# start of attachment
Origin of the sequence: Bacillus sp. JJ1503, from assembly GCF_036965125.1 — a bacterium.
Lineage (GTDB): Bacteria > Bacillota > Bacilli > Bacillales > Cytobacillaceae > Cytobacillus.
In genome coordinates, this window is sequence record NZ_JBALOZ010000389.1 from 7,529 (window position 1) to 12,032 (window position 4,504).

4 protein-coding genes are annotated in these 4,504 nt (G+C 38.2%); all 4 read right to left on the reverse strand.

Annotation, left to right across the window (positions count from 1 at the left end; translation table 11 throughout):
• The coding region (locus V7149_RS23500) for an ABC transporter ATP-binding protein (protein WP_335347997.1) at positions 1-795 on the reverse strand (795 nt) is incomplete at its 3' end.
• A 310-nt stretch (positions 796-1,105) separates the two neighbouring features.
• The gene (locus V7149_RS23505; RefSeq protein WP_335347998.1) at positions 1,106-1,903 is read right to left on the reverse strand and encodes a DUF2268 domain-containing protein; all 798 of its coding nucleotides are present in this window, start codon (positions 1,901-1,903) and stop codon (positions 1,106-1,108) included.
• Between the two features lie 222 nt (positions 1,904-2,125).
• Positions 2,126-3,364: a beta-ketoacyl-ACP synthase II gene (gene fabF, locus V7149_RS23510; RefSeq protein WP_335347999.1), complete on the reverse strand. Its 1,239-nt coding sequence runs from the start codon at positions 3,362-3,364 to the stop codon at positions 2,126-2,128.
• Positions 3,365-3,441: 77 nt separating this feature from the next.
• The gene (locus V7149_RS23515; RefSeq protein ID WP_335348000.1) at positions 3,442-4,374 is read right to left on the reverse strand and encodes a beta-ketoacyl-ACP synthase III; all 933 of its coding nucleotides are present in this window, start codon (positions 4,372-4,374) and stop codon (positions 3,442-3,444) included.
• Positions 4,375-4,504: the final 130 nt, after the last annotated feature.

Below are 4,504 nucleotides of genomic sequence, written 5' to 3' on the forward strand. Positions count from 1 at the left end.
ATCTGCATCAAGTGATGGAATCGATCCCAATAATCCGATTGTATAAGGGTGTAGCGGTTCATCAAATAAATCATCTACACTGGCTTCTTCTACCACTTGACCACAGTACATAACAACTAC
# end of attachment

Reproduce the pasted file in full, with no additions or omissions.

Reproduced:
Origin of the sequence: Bacillus sp. JJ1503, from assembly GCF_036965125.1 — a bacterium.
Lineage (GTDB): Bacteria > Bacillota > Bacilli > Bacillales > Cytobacillaceae > Cytobacillus.
In genome coordinates, this window is sequence record NZ_JBALOZ010000389.1 from 7,529 (window position 1) to 12,032 (window position 4,504).

4 protein-coding genes are annotated in these 4,504 nt (G+C 38.2%); all 4 read right to left on the reverse strand.

Annotation, left to right across the window (positions count from 1 at the left end; translation table 11 throughout):
• The coding region (locus V7149_RS23500) for an ABC transporter ATP-binding protein (protein WP_335347997.1) at positions 1-795 on the reverse strand (795 nt) is incomplete at its 3' end.
• A 310-nt stretch (positions 796-1,105) separates the two neighbouring features.
• The gene (locus V7149_RS23505; RefSeq protein WP_335347998.1) at positions 1,106-1,903 is read right to left on the reverse strand and encodes a DUF2268 domain-containing protein; all 798 of its coding nucleotides are present in this window, start codon (positions 1,901-1,903) and stop codon (positions 1,106-1,108) included.
• Between the two features lie 222 nt (positions 1,904-2,125).
• Positions 2,126-3,364: a beta-ketoacyl-ACP synthase II gene (gene fabF, locus V7149_RS23510; RefSeq protein WP_335347999.1), complete on the reverse strand. Its 1,239-nt coding sequence runs from the start codon at positions 3,362-3,364 to the stop codon at positions 2,126-2,128.
• Positions 3,365-3,441: 77 nt separating this feature from the next.
• The gene (locus V7149_RS23515; RefSeq protein ID WP_335348000.1) at positions 3,442-4,374 is read right to left on the reverse strand and encodes a beta-ketoacyl-ACP synthase III; all 933 of its coding nucleotides are present in this window, start codon (positions 4,372-4,374) and stop codon (positions 3,442-3,444) included.
• Positions 4,375-4,504: the final 130 nt, after the last annotated feature.

Below are 4,504 nucleotides of genomic sequence, written 5' to 3' on the forward strand. Positions count from 1 at the left end.
ATCTGCATCAAGTGATGGAATCGATCCCAATAATCCGATTGTATAAGGGTGTAGCGGTTCATCAAATAAATCATCTACACTGGCTTCTTCTACCACTTGACCACAGTACATAACAACTAC